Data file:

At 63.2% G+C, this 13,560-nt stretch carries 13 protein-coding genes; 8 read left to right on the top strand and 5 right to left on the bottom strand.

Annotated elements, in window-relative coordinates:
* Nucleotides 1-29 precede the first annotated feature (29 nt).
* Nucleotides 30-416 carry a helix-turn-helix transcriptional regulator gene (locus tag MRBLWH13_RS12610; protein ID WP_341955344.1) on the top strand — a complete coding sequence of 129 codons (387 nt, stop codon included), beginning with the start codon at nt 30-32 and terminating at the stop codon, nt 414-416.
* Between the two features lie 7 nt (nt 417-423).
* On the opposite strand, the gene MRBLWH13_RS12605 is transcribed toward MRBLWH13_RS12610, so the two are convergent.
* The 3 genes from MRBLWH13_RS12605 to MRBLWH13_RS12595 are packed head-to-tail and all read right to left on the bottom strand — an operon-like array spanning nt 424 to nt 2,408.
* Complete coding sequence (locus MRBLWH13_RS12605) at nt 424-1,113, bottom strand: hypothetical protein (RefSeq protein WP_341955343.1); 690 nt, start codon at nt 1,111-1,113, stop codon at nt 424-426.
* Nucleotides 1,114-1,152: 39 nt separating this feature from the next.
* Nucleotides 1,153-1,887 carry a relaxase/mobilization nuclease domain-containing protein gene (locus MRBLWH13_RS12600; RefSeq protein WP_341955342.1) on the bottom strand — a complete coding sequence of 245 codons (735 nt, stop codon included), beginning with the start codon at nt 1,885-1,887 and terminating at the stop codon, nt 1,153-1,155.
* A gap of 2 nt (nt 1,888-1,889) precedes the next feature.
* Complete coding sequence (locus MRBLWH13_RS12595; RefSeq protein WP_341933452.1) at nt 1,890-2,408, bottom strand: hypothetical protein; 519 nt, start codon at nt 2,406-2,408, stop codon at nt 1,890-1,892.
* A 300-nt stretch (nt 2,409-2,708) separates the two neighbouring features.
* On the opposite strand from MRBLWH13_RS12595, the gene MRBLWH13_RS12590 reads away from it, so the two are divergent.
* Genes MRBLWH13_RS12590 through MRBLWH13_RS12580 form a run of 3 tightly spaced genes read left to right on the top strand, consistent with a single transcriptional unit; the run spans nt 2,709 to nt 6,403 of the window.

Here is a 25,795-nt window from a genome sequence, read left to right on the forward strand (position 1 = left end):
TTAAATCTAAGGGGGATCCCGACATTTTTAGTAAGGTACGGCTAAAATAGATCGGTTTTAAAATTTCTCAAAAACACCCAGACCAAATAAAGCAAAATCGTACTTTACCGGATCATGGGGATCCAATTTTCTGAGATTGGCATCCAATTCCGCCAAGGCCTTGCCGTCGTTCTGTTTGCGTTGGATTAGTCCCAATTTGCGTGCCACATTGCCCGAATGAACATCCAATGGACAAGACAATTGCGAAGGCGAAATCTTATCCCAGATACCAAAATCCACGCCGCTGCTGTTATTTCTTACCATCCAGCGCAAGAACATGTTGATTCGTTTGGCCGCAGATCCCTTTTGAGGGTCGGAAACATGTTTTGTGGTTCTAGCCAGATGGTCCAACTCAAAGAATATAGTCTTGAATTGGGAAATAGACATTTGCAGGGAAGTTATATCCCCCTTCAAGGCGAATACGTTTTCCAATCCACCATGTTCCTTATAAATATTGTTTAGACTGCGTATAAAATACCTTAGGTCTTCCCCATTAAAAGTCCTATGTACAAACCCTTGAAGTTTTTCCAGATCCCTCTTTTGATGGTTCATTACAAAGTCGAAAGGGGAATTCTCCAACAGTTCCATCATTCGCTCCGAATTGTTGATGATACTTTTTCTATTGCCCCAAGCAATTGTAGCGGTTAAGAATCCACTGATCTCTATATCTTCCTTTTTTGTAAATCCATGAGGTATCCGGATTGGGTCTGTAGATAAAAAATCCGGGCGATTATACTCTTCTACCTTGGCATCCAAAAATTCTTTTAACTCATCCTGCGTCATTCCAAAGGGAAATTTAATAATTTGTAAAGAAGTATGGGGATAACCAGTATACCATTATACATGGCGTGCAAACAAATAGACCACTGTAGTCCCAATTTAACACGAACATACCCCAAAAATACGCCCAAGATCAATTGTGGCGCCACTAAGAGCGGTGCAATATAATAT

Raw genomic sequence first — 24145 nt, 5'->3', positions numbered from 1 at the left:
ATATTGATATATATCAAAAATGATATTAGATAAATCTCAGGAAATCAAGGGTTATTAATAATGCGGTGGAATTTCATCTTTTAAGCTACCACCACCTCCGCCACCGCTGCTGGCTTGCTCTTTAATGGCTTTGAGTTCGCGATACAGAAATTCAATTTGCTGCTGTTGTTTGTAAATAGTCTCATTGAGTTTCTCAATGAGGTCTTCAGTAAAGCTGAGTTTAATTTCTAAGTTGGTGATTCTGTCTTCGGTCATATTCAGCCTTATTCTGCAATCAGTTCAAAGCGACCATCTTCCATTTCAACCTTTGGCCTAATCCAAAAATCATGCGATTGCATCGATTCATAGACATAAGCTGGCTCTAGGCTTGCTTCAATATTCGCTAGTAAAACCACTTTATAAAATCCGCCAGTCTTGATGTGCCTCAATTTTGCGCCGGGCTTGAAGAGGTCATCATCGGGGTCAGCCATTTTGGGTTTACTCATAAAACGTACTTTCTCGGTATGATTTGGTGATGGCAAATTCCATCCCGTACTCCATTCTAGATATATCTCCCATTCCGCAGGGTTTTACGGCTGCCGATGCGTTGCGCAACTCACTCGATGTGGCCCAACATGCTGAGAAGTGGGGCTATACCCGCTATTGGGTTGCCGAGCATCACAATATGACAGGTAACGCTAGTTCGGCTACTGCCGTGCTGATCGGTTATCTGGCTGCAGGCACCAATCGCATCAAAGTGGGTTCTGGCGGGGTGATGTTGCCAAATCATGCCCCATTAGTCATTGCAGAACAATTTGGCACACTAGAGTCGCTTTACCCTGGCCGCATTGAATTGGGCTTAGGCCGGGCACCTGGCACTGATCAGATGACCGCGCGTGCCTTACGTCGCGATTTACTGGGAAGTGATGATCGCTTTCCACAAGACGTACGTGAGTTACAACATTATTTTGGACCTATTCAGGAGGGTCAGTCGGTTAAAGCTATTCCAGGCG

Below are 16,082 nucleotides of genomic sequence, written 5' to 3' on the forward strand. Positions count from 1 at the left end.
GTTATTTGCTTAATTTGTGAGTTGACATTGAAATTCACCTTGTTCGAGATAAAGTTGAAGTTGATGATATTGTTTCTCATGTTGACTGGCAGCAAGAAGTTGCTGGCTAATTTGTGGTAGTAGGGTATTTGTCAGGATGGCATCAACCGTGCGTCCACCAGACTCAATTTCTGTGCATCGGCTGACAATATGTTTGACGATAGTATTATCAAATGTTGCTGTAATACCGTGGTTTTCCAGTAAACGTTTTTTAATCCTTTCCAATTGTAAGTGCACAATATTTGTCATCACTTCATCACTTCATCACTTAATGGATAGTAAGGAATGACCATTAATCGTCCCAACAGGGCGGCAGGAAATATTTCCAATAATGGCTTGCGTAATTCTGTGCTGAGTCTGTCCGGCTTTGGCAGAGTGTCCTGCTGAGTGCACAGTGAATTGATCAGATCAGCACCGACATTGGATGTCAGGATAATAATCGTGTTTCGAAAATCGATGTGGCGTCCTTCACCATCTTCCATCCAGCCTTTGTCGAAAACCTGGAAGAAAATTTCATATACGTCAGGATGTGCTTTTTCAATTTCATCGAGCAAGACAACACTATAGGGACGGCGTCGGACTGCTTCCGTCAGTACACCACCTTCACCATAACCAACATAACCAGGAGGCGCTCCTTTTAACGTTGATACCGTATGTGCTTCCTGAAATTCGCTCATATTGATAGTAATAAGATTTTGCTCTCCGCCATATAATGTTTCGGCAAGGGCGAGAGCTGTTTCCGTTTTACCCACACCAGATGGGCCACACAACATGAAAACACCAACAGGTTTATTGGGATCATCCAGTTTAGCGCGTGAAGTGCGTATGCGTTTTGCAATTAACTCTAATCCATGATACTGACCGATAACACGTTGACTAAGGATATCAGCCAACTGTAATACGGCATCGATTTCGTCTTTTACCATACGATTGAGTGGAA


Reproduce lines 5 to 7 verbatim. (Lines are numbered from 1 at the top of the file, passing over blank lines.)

* Between the two features lie 7 nt (nt 417-423).
* On the opposite strand, the gene MRBLWH13_RS12605 is transcribed toward MRBLWH13_RS12610, so the two are convergent.
* The 3 genes from MRBLWH13_RS12605 to MRBLWH13_RS12595 are packed head-to-tail and all read right to left on the bottom strand — an operon-like array spanning nt 424 to nt 2,408.